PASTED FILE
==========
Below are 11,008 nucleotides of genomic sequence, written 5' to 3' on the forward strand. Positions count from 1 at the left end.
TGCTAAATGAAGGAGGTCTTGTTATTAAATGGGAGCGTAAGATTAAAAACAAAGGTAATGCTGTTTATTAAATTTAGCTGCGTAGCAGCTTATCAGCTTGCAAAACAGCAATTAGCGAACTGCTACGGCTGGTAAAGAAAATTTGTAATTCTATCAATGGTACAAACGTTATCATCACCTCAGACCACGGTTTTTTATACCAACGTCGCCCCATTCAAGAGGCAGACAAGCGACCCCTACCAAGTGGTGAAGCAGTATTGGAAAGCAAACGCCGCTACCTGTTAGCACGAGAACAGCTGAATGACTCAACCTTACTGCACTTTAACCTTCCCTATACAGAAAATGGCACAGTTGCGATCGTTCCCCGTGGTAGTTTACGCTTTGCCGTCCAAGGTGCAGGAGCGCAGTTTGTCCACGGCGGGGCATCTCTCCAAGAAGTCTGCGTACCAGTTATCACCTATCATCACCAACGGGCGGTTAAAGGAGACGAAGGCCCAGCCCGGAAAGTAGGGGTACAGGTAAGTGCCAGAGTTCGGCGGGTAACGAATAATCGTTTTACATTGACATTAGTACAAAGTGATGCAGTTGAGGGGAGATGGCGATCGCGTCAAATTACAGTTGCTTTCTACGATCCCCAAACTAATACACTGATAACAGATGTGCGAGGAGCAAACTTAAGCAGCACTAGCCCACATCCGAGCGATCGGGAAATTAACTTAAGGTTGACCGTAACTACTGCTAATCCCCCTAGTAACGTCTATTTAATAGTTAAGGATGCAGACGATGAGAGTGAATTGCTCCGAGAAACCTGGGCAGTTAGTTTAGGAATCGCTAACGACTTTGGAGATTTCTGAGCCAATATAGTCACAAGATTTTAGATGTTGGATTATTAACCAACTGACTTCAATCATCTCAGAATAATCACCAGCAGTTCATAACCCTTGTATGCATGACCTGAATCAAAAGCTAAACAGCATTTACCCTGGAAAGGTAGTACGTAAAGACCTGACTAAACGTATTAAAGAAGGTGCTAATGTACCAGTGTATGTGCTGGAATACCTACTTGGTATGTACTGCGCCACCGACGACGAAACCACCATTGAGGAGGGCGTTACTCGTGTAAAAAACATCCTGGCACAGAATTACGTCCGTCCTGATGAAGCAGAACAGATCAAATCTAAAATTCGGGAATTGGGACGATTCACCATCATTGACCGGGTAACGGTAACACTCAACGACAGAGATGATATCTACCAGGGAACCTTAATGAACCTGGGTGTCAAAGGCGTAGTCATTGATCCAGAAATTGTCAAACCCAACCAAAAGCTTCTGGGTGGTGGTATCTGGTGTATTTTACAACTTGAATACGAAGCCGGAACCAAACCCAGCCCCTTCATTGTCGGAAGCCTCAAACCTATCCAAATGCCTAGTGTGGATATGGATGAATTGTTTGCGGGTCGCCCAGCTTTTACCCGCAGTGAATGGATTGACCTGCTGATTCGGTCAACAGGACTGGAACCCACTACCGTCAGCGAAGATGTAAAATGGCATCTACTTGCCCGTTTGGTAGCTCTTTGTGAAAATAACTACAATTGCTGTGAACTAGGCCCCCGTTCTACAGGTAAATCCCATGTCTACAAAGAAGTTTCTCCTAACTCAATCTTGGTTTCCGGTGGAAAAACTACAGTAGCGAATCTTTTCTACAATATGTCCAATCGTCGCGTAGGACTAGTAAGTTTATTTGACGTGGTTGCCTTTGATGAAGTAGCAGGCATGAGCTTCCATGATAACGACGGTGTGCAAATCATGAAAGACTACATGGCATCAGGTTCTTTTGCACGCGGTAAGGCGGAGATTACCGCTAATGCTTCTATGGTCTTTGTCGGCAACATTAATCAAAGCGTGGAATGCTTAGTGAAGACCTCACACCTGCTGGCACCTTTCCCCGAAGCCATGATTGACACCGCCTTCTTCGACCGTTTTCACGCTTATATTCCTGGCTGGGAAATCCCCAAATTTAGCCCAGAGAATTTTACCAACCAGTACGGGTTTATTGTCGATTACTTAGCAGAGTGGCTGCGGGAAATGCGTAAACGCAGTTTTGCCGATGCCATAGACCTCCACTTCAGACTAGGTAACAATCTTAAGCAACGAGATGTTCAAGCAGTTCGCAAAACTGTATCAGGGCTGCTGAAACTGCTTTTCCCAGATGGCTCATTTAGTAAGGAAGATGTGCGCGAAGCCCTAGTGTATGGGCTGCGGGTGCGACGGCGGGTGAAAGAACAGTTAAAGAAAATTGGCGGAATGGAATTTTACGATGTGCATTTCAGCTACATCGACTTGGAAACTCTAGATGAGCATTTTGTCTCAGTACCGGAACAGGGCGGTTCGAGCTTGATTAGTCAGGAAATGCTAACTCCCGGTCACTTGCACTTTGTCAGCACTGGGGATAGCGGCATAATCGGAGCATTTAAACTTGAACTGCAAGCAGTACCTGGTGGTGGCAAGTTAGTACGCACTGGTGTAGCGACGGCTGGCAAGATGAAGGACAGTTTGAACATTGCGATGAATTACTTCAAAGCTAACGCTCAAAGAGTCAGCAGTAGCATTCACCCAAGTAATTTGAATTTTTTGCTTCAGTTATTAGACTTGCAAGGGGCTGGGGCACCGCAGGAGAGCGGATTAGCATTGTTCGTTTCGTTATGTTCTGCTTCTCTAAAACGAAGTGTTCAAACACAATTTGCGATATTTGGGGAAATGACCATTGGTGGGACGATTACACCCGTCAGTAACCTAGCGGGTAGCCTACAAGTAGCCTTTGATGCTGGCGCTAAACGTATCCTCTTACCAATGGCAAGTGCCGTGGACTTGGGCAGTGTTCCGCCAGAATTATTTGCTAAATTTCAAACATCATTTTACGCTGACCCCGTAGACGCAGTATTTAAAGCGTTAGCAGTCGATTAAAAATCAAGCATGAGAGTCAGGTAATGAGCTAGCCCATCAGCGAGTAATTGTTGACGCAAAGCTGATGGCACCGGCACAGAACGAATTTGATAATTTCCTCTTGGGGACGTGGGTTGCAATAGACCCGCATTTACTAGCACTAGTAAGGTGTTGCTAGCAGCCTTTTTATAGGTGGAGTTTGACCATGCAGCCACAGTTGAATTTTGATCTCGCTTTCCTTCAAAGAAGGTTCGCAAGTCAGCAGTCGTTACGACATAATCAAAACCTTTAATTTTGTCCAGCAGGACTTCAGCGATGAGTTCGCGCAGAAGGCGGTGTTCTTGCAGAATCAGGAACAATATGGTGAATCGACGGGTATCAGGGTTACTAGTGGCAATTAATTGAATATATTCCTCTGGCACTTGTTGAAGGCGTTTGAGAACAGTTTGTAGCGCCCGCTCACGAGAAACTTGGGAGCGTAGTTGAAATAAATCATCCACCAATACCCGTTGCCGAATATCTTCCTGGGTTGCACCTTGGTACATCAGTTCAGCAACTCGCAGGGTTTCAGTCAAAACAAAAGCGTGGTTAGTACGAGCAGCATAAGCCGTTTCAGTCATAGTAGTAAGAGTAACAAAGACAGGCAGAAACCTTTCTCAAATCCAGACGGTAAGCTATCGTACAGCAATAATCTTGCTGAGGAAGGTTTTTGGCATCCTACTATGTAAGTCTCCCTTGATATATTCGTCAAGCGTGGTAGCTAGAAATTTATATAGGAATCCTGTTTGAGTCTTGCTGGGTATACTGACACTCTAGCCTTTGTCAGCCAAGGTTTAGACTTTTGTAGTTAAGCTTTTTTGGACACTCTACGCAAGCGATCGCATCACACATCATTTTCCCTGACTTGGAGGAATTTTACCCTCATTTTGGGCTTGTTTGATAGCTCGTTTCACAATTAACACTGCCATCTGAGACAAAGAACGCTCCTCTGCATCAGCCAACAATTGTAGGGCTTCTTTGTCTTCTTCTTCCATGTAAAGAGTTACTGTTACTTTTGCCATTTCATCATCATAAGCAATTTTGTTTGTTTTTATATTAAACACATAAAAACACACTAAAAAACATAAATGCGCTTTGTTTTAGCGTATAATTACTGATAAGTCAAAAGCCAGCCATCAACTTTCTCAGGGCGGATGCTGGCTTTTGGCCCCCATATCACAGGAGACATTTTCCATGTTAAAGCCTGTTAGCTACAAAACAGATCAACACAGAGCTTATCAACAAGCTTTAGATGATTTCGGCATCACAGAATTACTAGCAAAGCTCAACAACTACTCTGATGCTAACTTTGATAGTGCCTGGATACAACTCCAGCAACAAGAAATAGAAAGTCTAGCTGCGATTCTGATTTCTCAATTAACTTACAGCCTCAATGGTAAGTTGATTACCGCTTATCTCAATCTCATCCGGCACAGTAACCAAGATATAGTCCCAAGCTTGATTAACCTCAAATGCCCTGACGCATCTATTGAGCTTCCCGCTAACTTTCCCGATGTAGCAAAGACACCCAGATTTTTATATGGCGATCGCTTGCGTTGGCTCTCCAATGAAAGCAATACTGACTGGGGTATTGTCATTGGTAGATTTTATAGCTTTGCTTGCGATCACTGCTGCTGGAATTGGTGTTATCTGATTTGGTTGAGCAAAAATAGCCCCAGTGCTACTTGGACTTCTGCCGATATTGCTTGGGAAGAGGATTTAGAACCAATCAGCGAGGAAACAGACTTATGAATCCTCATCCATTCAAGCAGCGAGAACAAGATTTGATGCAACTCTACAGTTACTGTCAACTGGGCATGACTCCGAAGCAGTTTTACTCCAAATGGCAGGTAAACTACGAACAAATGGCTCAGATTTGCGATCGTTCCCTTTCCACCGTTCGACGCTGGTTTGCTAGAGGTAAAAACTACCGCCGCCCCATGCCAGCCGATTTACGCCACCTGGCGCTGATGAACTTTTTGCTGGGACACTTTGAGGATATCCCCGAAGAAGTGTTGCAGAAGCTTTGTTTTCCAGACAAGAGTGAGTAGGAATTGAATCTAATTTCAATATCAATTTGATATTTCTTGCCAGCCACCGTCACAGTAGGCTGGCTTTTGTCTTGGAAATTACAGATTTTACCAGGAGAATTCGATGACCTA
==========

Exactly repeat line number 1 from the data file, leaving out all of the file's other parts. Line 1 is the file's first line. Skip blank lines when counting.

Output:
Below are 11,008 nucleotides of genomic sequence, written 5' to 3' on the forward strand. Positions count from 1 at the left end.